I've been writing about the origins of RAID, observing the continual growth of CLARiiON, and commenting about the original software decisions that have fueled this growth.

As it is with many technologies, the word "RAID" originated in the academic community. It gained recognition with the Berkeley paper. How appropriate. Today's class is all about learning. Customers buying RAID solutions need to worry about the three Rs: readin', wRitin', and 'Rithmetic.

Now I'm sure you're saying: I understand the reading part, and I understand the writing part. RAID software at its essence is all about fast and protected reading and writing.

So what's this about arithmetic?

**Time to go back to school.**

Class, let's review the reading, and the writing. Pretend you're at Berkeley. I like that idea because it was 18 degrees Farenheit when I woke up this morning.

The Berkeley paper taught that the speed of disk drives was not increasing as fast as the speed of the CPUs asking for the data. Disks are slower; they can't keep up. So here comes RAID. Gang a bunch of disk drives together and make them look like one BIG disk drive. How does this address the problem? Well, this BIG disk can handle simultaneous read and write requests across the whole gang, and therefore the CPUs asking for the data think: "not only is this disk BIG, but it's FAST".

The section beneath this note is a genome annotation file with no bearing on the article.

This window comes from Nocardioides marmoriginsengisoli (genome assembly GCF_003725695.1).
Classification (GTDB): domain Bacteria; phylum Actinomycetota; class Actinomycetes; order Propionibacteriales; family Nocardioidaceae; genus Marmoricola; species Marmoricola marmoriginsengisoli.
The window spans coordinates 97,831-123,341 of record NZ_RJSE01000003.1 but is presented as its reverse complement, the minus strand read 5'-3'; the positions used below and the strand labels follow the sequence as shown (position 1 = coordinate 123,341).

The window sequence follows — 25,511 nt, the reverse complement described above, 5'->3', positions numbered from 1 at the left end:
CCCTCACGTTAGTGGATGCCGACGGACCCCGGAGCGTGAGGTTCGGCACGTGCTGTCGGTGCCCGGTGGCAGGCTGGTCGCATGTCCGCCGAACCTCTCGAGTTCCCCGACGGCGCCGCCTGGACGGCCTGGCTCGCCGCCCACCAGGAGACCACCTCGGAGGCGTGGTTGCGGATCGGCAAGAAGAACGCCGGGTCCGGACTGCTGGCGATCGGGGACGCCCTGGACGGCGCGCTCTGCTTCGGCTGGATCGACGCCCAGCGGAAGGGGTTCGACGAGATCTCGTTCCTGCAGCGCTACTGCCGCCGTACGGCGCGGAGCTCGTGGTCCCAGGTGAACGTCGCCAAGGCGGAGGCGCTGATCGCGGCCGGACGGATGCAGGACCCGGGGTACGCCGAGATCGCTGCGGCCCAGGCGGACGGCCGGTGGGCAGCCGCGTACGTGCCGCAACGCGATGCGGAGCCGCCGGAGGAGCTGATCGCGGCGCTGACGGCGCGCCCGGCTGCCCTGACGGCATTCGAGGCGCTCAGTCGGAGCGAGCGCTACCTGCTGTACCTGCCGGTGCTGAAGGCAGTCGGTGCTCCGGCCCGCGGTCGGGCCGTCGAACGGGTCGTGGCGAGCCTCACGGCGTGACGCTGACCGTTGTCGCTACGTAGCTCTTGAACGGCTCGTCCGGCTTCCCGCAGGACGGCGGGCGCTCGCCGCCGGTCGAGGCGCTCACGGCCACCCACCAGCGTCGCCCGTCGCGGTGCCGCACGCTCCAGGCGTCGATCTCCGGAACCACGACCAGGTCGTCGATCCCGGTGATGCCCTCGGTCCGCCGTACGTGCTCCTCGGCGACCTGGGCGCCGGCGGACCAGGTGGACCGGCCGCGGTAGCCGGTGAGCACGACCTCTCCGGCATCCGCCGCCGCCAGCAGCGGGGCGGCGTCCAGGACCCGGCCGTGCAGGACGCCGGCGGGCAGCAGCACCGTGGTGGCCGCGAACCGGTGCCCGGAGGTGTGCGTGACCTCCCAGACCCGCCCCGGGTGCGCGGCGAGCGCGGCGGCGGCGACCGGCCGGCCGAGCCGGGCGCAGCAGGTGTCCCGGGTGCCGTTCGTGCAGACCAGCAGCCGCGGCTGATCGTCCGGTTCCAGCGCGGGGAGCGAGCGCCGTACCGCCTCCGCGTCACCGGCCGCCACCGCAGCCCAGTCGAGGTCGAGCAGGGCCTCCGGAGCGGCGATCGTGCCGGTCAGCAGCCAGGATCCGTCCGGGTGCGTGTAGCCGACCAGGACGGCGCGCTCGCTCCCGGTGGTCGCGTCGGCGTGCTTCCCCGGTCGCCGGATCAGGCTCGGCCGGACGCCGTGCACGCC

So fundamentally, RAID's genesis is related to disk performance. I've been consistent in my posts about that point. If I was teaching this class at Berkeley I'd say 'class dismissed' so we could all go out and get a little sunshine. Then I'd announce that our next lecture would be entitled 'RAID: what's the catch?'. If it's actually sunny where you live maybe you can stop reading at this point. If you happen to be my co-worker in St. Petersburg, Russia, keep reading!

**RAID: What's The Catch?**

The Berkeley paper went on to state that the catch is the increased chance of disk failure. Yes you get speed, but as soon as a disk fails, you've lost some of your data. And depending on what's on that disk, you might lose *all* of your data. So the paper proposes the addition of parity information alongside the customer data. This parity information is updated on every write, and * consulted on every failure*.

So now we've reached the second purpose of RAID: data integrity in the face of failures.

You might be asking, doesn't the update of parity information on write requests violate the first purpose of RAID (performance*)? Hold that thought for a different lecture, because there's a good answer*. *I haven't made my point about math yet!*

**Class Dismissed**

What do you mean class dismissed? We've talked about Readin', we've talked about wRitin', but we haven't talked about 'Rithmetic! Well, RAID 101 is over. We need to move to a different campus.

You can't ship academic papers to customers. You've got to make some choices about implementation. And to be true to RAID, the implementation must be (1) fast, and (2) correct (data integrity).